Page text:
You may have noticed that writing doesn't show up on any of these lists. I confess: I'm in a slump right now. I'm thinking about writing. I'm praying for direction on what to do with my trilogy. But...words are stuck like a chicken bone in my throat. (Yeah, I need a creative Heimlich maneuver.)
This post isn't about my writing woes though. The shorter lists help me take a bite out of that big elephant, while the longer list reminds me there are other things on the agenda. Each one has a deadline. By scheduling the items on my dailies, they get done in a timely fashion.
By the way, my blog skin has disappeared. At least, I can't see it. Can you? Argh. Another thing to add to my list!
Writers and Readers: So, what do you think of my lists? How do you keep from feeling overwhelmed by all the "things you gotta do?"
Friday, November 9, 2012
Lizzie Engel learns a difficult lesson: problems have a way of following you. She ran from the pressures of her strict Mennonite upbringing in Kingdom, Kansas. After five years, her life has taken another downward spiral, and she's on the run once again. Her once despised town now seems a possible safe haven.
Noah Housler, an old friend, brings back pleasant memories. How can she think of romance when secrets threaten her life?
I LOVED this book! The author plunked me into the setting and into Lizzie's life. I couldn't put it down. My Mom also gave Nancy Mehl's story high marks. I was torn between wanting to see what happened and yet not wanting the story to end.
Disclaimer: I won this book in a blog contest. Neither the author nor the publisher asked for this recommendation or gave me any payment.
Writers: What are some of the methods you use to make your characters and settings realistic?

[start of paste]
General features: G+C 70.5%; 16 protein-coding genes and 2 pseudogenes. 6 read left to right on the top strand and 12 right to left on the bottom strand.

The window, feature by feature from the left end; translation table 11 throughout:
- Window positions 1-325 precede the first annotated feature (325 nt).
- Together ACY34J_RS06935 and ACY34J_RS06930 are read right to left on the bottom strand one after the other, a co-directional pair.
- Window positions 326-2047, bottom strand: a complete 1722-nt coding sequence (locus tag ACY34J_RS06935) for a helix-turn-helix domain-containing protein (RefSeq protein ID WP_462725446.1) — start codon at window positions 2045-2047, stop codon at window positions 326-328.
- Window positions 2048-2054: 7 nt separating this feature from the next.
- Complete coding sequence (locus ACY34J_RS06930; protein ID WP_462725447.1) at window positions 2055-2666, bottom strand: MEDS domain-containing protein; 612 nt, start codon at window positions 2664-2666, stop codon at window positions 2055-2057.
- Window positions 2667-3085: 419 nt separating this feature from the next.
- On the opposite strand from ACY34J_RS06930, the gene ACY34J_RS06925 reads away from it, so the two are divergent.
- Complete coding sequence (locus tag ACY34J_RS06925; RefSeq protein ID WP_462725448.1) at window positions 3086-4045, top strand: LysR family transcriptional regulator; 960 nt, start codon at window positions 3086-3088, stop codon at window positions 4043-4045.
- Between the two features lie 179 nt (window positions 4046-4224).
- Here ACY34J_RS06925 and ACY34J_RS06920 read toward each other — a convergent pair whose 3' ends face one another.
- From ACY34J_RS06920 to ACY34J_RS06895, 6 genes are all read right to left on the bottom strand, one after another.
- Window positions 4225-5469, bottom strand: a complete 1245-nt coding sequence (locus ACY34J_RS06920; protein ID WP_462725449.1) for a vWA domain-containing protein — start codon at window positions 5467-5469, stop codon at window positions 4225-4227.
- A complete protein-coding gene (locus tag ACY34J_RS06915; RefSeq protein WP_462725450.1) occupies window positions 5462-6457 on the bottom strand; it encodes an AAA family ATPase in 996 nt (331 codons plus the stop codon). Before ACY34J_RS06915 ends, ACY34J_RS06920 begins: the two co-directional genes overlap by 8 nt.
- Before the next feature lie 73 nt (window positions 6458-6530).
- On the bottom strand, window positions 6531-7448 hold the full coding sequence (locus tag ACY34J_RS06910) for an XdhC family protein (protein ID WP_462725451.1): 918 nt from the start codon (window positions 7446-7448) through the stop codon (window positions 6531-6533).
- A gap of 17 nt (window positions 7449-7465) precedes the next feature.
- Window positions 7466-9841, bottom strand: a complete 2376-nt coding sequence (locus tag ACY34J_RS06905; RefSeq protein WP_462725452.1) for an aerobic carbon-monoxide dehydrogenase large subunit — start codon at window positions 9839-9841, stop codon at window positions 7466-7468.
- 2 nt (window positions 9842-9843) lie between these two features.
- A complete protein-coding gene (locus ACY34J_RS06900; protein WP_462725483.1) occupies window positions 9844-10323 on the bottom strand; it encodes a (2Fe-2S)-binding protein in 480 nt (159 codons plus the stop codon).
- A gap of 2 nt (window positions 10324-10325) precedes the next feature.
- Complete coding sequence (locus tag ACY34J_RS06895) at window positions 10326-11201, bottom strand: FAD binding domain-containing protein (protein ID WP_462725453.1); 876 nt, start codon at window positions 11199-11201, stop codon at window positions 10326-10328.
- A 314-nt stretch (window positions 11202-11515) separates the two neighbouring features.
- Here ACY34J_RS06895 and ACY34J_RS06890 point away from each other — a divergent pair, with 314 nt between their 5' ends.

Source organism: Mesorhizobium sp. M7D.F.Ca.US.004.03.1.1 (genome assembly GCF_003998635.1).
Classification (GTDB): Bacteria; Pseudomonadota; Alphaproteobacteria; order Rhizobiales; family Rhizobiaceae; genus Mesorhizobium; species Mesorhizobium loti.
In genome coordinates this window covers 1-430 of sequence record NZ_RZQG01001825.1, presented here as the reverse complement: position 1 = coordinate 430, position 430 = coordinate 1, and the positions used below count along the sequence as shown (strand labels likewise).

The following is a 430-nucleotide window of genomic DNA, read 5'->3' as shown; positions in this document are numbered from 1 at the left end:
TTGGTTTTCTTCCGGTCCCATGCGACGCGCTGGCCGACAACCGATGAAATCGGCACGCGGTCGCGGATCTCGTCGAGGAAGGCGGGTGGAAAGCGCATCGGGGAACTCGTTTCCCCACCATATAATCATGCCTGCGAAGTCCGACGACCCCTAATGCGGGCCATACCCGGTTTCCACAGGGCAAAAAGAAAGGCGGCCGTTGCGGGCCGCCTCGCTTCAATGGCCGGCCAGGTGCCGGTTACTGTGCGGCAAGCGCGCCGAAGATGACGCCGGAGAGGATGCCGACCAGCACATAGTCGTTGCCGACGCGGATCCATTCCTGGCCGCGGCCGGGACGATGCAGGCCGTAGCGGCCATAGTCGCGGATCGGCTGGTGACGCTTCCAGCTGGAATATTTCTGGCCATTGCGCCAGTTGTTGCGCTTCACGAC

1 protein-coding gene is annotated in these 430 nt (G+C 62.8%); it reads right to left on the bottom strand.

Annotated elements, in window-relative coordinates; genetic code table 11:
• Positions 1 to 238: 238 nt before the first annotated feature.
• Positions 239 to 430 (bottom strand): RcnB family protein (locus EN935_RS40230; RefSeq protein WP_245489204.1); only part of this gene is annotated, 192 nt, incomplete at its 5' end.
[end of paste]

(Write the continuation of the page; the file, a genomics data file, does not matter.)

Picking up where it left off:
Readers: What books have gripped you and put you in the "I want to finish/I don't want to finish" dilemma?
Have a blessed weekend!
Monday, November 5, 2012
When I was 5 years old, my uncle gave me a dollhouse for Christmas. From that point, I was totally hooked on giving my miniature people all the advantages of a real home. Little children played in the nursery, while Mom cooked dinner. They had a stage for their activities.
My larger dolls didn't escape my vivid imagination either. When my cousin was born, my aunt passed her outgrown baby clothes on to me. I preferred them to the flimsy doll clothing available in stores. Real sweaters, hats, and booties adorned my darlings.
Along with the clothing, came the bassinet, the real wood crib, highchair, and doll carriage. At one point, my room had a fully-decked out bassinet, a crib, and a doll bed made out of a Penny Playpal box. (She was the older sister.)
A character without a setting is like a doll without the trappings of real life. Who can forget the curtains Scarlett O'Hara made for Tara? Authors like Cathy Gohlke, Tamera Alexander, and others draw us into their worlds with sweeping vistas and realistic details of bygone years.
How can we create a stage for our characters that doesn't resemble a cardboard backdrop?
1) Research, research, research. I know authors, who read books, newspapers, articles, visit museums, and travel to absorb the flavor of their characters' era.
2) Word choice. We would not use King James English in a contemporary novel. Neither would we resort to modern terminology in a historical romance.
3) Interview experts. While working on my first manuscript, I relied on a friend to give me cultural input. On TV, the character, Richard Castle, hangs around a real-life detective for inspiration and accurate details.
P.S. DON'T FORGET - TOMORROW IS ELECTION DAY IN THE U.S.!
Photo Credits: Dollhouse by melodi2
Fashion by Ayla87
Writers: What techniques do you use to produce great settings?
Readers: What does a stunning setting do for your reading experience?
Friday, November 2, 2012
Are you participating in November's NaNoWriMo? Larry Brooks, at Story Fix, gives a plan for moving from an idea to a viable story plan in one easy lesson.
Writers: Are you taking on the challenge? How do you manage with Thanksgiving at the end of the month?
Readers: How do you find time to read during the holiday season?
Have a blessed weekend!